How Was Inventory Tracked Before Barcodes?
We take barcodes and their ability to simplify inventory management for granted. These black-and-white-striped symbols have become so ubiquitous that we rarely stop to consider what life was like before their invention. Yet, inventory tracking has existed for centuries, and the evolution of this crucial process reveals the ingenious ways businesses have responded to the challenging task of managing their warehouses.
Crude But Effective Ancient Methods
Archeological evidence of inventory management’s origins dates back to tally sticks and clay tokens as old as 4,000 years. In ancient Babylon, merchants used clay tablets to record shipments of goods. Clay tablet-based lists were an early example of record-keeping and eventually contributed to the development of modern writing systems.
Several thousand years ahead in the pencil-and-paper age, retail and wholesale businesses relied on rudimentary tracking methods, including “closing for inventory,” where employees would manually count items and keep records on paper ledgers. Although this process was resource-intensive, it was essential for maintaining a clear view of stock levels and ensuring seamless operations.
19th–20th Century: Advancements in Mechanical Devices
As the retail and wholesale sectors expanded during the 19th and 20th centuries, the need for more efficient inventory tracking systems intensified. Businesses adopted filing systems and card indexes to store and manage inventory data, helping them to monitor and reorder stock more accurately.
The history of computerized inventory systems goes back to the 1880s when Herman Hollerith invented punch cards for use in tabulating the US Census. This system allowed more efficient recording of data, speeding up the tabulation process and reducing the likelihood of errors. Hollerith’s system was so revolutionary that organizations worldwide adopted it, setting the foundation for the development of modern data processing.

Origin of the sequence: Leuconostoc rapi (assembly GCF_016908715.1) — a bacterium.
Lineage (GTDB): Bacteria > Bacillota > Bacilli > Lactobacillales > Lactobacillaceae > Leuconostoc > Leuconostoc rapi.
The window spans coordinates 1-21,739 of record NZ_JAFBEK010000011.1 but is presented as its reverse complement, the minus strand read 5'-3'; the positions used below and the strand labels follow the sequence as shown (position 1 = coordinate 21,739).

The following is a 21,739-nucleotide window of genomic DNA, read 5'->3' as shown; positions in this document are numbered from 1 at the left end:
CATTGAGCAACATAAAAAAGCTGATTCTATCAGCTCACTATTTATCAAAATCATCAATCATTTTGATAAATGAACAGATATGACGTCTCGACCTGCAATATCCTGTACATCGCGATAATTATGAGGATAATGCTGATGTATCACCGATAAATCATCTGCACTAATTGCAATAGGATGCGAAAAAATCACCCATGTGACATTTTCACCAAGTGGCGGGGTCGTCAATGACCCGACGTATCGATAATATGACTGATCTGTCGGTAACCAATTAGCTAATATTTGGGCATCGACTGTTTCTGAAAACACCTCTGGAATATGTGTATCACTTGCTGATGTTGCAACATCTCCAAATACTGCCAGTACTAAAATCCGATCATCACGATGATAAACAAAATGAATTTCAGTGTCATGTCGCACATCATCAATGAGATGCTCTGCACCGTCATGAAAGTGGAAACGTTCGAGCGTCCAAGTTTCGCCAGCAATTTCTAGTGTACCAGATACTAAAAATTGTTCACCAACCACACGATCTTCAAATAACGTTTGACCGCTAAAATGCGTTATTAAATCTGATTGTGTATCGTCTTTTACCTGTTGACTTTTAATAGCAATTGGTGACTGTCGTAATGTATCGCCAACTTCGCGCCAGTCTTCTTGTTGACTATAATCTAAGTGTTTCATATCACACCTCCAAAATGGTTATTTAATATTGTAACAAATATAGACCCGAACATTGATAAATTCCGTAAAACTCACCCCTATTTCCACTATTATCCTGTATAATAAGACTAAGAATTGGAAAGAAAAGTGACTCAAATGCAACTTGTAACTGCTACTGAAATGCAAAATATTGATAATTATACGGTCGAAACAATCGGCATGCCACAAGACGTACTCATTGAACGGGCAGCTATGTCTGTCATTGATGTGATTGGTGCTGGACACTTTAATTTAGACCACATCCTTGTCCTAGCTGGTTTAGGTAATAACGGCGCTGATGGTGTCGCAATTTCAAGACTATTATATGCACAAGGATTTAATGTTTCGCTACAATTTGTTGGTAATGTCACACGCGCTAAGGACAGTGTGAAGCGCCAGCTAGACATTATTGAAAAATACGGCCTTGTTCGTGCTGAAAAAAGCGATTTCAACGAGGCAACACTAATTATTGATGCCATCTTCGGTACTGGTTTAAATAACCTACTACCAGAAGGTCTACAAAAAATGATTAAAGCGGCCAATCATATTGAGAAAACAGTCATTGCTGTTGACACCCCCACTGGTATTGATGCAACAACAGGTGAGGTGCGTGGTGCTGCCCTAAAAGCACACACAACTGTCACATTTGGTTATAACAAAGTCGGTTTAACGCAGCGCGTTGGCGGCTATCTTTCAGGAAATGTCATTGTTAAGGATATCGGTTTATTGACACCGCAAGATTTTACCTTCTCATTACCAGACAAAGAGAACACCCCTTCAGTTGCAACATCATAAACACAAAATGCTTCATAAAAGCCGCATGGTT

In 1948, a Drexel University graduate student named Norman Joseph Woodland took on a dilemma posed by a local Philadelphia grocery store owner. The store owner needed a way to move customers through checkout faster. Woodland said inspiration came to him while he was relaxing on a Florida beach. He took his knowledge of Morse code and applied it to the problem, extending the long and short dots and dashes of the code into vertical bars. The pattern was only readable in one specific direction.
Woodland began working with another Drexel University alum, Bernard Silver, to evolve that pattern. The pattern of stretched-out thin and thick lines representing Morse code dots and dashes became a more compact, bullseye form that shopkeepers could use to keep track of products. It could be read regardless of its vertical or horizontal orientation. Unfortunately, the scanners required to read the codes were, at the time, cumbersome and expensive.
With the advent of lasers and microchips, scanners became more affordable and compact. Fast-forward to the 1960s and ’70s, and computer technology began to change the way businesses managed inventory. The introduction of computerized systems allowed businesses to automate tasks that previously depended on manual input.
The first grocery store item scanned with modern barcode technology was a pack of gum run through a scanning system at Marsh’s Supermarket in Troy, Ohio, in 1974.
Although their precursors existed since the 1940s, product barcodes were broadly introduced after the success of the scan at Marsh’s. Barcodes allowed companies to track specific products more rapidly and accurately. They also automated inventory data collection, helping businesses to stay on top of their inventory levels more efficiently. A simple scan with a handheld laser device delivered data into a computerized inventory management system.